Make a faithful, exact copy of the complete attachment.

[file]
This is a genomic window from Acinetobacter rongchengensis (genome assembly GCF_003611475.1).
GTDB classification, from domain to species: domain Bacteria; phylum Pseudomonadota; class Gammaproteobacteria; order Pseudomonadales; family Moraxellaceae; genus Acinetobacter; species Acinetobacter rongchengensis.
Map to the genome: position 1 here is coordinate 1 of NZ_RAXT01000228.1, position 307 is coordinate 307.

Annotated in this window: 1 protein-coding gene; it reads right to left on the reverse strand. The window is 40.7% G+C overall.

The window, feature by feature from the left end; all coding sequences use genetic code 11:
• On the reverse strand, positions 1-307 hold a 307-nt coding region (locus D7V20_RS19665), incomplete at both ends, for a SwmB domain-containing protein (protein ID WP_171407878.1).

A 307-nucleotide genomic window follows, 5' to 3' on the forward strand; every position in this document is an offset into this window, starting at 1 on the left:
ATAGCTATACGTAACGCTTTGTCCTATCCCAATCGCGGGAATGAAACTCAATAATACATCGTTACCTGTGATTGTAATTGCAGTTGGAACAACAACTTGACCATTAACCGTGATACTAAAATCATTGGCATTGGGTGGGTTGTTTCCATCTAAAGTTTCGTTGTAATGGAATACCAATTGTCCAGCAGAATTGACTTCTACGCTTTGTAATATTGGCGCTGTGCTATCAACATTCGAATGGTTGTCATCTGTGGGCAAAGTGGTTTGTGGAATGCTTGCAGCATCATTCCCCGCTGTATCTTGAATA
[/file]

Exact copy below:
This is a genomic window from Acinetobacter rongchengensis (genome assembly GCF_003611475.1).
GTDB classification, from domain to species: domain Bacteria; phylum Pseudomonadota; class Gammaproteobacteria; order Pseudomonadales; family Moraxellaceae; genus Acinetobacter; species Acinetobacter rongchengensis.
Map to the genome: position 1 here is coordinate 1 of NZ_RAXT01000228.1, position 307 is coordinate 307.

Annotated in this window: 1 protein-coding gene; it reads right to left on the reverse strand. The window is 40.7% G+C overall.

The window, feature by feature from the left end; all coding sequences use genetic code 11:
• On the reverse strand, positions 1-307 hold a 307-nt coding region (locus D7V20_RS19665), incomplete at both ends, for a SwmB domain-containing protein (protein ID WP_171407878.1).

A 307-nucleotide genomic window follows, 5' to 3' on the forward strand; every position in this document is an offset into this window, starting at 1 on the left:
ATAGCTATACGTAACGCTTTGTCCTATCCCAATCGCGGGAATGAAACTCAATAATACATCGTTACCTGTGATTGTAATTGCAGTTGGAACAACAACTTGACCATTAACCGTGATACTAAAATCATTGGCATTGGGTGGGTTGTTTCCATCTAAAGTTTCGTTGTAATGGAATACCAATTGTCCAGCAGAATTGACTTCTACGCTTTGTAATATTGGCGCTGTGCTATCAACATTCGAATGGTTGTCATCTGTGGGCAAAGTGGTTTGTGGAATGCTTGCAGCATCATTCCCCGCTGTATCTTGAATA